On Monday, I attended the Educational Policy Committee meeting, which occurs monthly, and was established as a result of LCME preparation. A major portion of this month’s agenda was a discussion surrounding lessons learned from the pandemic and what we might want to keep online curriculum-wise and what we might want to pay attention to regarding personal experiences. I was asked to share information regarding the Countway opening days. I repeated many of the stories and feedback I have shared with you during last week’s message and during today’s staff town hall meeting.
One of the PME faculty committee members, Dr. David Hirsh commented that the library is a sacred space—not in a religious sense per se—and that one of the lessons learned from the last few months has been that we need sacred spaces. His comment resonated with me and got me thinking a lot about sacred spaces. What is a sacred space? How is a library a sacred space? Sacred spaces are special; they are set apart in some way. They provide safety, comfort, and inspiration as well as a place to do work or play. He and the EPCC recognized the need, especially now, for our Longwood area community to have sacred spaces. For some, that may be the woods or nature, or the gym; for others, it is the library. For our students, the library is a sacred space.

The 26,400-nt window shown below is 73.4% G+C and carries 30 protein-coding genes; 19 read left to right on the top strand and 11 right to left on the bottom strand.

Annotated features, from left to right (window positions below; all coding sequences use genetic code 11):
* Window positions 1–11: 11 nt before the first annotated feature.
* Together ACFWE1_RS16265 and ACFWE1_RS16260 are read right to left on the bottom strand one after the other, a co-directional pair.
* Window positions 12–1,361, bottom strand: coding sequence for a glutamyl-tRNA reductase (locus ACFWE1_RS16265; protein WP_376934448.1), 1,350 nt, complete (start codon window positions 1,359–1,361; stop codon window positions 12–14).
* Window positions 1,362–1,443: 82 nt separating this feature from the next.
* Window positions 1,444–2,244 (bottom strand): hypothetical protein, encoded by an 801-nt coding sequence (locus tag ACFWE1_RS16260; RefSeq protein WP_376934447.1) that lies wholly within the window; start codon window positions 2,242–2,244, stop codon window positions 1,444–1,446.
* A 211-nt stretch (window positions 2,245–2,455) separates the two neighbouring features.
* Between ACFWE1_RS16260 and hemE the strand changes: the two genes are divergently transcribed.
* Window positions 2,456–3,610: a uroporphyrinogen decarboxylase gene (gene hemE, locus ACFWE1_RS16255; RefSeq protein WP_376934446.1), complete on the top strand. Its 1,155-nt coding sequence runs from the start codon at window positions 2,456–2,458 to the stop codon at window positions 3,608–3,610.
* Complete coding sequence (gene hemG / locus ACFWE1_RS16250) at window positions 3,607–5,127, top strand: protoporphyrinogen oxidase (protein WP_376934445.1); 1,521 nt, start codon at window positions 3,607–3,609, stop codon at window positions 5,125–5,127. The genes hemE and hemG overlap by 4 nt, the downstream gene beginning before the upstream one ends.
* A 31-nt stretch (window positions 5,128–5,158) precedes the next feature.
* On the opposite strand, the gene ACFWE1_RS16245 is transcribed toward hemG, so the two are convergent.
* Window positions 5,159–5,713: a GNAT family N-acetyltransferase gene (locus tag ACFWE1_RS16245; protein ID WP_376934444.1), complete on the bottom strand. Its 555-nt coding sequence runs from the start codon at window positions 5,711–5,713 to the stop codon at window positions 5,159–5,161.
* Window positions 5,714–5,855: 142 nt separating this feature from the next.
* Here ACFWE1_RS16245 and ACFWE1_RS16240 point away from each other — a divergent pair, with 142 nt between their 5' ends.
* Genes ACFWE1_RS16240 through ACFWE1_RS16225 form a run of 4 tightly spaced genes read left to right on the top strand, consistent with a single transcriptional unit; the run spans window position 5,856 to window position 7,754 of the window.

I have been walking around Countway in my roles as captain and ambassador these past few days and I must admit that I have been pleasantly surprised. The students coming in and using our space are following all protocols. They are keeping their masks on, they are not sneaking in food or drink—even those students who are alone in the Russell Reading Room or a group study room. Like all sacred spaces, our community is taking care of the place, themselves, each other, and us.
Countway is a sacred space.